PARCC Update

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Partnership for Assessment of Readiness
for College and Careers (PARCC)
January 2013
Partnership for Assessment of Readiness
for College and Careers (PARCC)
2
Assessment Design
English Language Arts/Literacy and Mathematics, Grades 3-11
2 Optional Assessments/Flexible Administration
Diagnostic Assessment
• Early indicator of
student knowledge
and skills to inform
instruction, supports,
and PD
• Non-summative
Mid-Year Assessment
• Performance-based
• Emphasis on hardto-measure
standards
• Potentially
summative
Performance-Based
Assessment (PBA)
• Extended tasks
• Applications of
concepts and skills
• Required
Speaking And Listening Assessment
• Locally scored
• Non-summative, required
End-of-Year
Assessment
• Innovative,
computer-based
items
• Required
3
Non-Summative Assessment
Components
Flexible
Early Assessment
• Early indicator of
student knowledge
and skills to inform
instruction, supports,
and PD
Summative
assessment for
accountability
44
Mid-Year Assessment
• Performance-based
• Emphasis on hard to
measure standards
• Potentially
summative
Non-Summative
assessment
– Diagnostic Assessment designed to be
an indicator of student knowledge and
skills so that instruction, supports and
professional development can be
tailored to meet student needs
– Mid-Year Assessment comprised of
performance-based items and tasks,
with an emphasis on hard-to-measure
standards. After study, individual states
may consider including as a summative
component
Summative Assessment Components
•
Performance-Based Assessment (PBA)
administered as close to the end of the school
year as possible. The ELA/literacy PBA will focus
on writing effectively when analyzing text. The
mathematics PBA will focus on applying skills,
concepts, and understandings to solve multi-step
problems requiring abstract reasoning, precision,
perseverance, and strategic use of tools
•
End-of-Year Assessment (EOY) administered after
approx. 90% of the school year. The ELA/literacy
EOY will focus on reading comprehension. The
math EOY will be comprised of innovative,
machine-scorable items
55
Performance-Based
Assessment (PBA)
• Extended tasks
• Applications of concepts
and skills
Summative
assessment for
accountability
End-of-Year
Assessment
• Innovative, computerbased items
Non-Summative
assessment
Shifts in the CCSS Call for Critical
Advances in Assessment Quality
• In ELA/Literacy:
– Texts worth reading: PARCC will use authentic texts worthy of study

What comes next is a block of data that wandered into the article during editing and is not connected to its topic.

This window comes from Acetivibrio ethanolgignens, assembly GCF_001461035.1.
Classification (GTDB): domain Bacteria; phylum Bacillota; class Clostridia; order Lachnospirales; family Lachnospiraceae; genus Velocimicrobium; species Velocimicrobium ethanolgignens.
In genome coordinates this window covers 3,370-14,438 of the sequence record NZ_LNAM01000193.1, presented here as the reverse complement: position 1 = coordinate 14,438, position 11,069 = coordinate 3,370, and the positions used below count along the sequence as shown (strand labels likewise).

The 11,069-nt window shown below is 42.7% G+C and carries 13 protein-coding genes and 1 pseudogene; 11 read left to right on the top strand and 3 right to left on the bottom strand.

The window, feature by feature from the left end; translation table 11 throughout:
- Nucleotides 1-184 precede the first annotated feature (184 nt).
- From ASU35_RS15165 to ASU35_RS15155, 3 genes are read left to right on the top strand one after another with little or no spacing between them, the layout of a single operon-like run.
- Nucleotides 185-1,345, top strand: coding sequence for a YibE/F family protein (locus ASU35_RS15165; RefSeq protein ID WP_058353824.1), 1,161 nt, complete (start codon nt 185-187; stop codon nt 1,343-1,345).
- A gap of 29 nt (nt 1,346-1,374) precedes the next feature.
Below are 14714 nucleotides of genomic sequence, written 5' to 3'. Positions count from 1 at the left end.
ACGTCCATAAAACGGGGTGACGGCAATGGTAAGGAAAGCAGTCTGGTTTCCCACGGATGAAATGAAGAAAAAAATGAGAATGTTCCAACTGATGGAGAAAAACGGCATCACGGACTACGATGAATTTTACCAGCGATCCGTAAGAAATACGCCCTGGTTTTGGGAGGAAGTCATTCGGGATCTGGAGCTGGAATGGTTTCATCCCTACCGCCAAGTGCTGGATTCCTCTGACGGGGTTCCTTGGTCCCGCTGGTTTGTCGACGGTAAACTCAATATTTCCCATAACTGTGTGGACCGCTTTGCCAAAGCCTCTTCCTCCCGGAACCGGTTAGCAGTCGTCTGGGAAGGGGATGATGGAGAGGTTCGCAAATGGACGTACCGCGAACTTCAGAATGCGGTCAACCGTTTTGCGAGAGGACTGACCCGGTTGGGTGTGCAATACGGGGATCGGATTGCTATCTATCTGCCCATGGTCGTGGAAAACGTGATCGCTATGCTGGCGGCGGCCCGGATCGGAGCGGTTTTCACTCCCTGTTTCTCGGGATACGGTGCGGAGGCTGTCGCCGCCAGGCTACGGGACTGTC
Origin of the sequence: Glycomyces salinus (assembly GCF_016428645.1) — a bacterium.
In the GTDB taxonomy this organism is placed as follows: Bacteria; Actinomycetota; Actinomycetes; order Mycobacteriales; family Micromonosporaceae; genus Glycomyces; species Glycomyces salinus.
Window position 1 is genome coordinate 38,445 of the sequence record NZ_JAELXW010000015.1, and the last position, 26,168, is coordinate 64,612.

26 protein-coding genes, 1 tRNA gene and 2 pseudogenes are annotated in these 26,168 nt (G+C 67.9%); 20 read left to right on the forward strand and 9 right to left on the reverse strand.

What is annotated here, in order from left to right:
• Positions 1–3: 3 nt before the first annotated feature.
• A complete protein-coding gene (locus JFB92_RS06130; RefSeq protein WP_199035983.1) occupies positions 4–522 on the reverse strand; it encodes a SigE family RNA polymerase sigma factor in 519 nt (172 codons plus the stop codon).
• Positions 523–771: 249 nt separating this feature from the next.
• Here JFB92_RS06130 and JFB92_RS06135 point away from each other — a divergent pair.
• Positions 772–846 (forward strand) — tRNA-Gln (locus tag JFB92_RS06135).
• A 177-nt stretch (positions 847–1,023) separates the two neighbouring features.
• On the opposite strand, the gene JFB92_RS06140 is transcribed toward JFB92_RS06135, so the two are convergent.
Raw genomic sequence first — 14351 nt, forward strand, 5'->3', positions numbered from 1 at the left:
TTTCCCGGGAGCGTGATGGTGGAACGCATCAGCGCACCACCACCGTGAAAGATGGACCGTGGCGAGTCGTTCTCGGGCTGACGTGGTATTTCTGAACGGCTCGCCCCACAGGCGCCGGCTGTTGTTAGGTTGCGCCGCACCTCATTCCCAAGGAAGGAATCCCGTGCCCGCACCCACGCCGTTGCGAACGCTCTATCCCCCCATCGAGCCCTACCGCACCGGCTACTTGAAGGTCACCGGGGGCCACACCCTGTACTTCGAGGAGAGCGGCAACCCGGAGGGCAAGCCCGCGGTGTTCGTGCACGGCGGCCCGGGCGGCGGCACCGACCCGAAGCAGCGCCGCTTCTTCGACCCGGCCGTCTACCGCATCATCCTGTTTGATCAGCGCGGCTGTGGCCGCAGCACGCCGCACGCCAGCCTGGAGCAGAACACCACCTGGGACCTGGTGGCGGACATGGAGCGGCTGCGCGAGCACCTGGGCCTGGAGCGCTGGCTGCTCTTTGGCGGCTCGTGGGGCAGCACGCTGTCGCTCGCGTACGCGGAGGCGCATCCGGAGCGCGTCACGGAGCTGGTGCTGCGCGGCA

instead of artificially produced or commissioned passages.
– Questions worth answering: Sequences of questions that draw
students into deeper encounters with texts will be the norm, rather
than sets of random questions of varying quality.
• In Mathematics:
– Problems worth doing: Multi-step problems, conceptual questions,
applications, and substantial procedures will be common.
– Focus: PARCC assessments will have a strong focus where the
standards focus to reinforce the concept of “going deep” rather than
simply "covering topics."
Three Innovative Item Types That
Showcase Students’ Command of
Evidence with Complex Texts
• Evidence-Based Selected Response (EBSR)—Combines a traditional selectedresponse question with a second selected-response question that asks
students to show evidence from the text that supports the answer they
provided to the first question. Underscores the importance of Reading Anchor
Standard 1 for implementation of the CCSS.
• Technology-Enhanced Constructed Response (TECR)—Uses technology to
capture student comprehension of texts in authentic ways that have been
difficult to score by machine for large scale assessments (e.g., drag and drop,
cut and paste, shade text, move items to show relationships).
• Range of Prose Constructed Responses (PCR)—Elicits evidence that students
have understood a text or texts they have read and can communicate that
understanding well both in terms of written expression and knowledge of
language and conventions. There are four of these items of varying types on
each annual performance-based assessment.
7
Overview of Mathematics Task Types
PARCC mathematics assessments will include three types of tasks.
Task Type
Description of Task Type
I. Tasks assessing
concepts, skills and
procedures
•
•
•
•
Balance of conceptual understanding, fluency, and application
Can involve any or all mathematical practice standards
Machine scorable including innovative, computer-based formats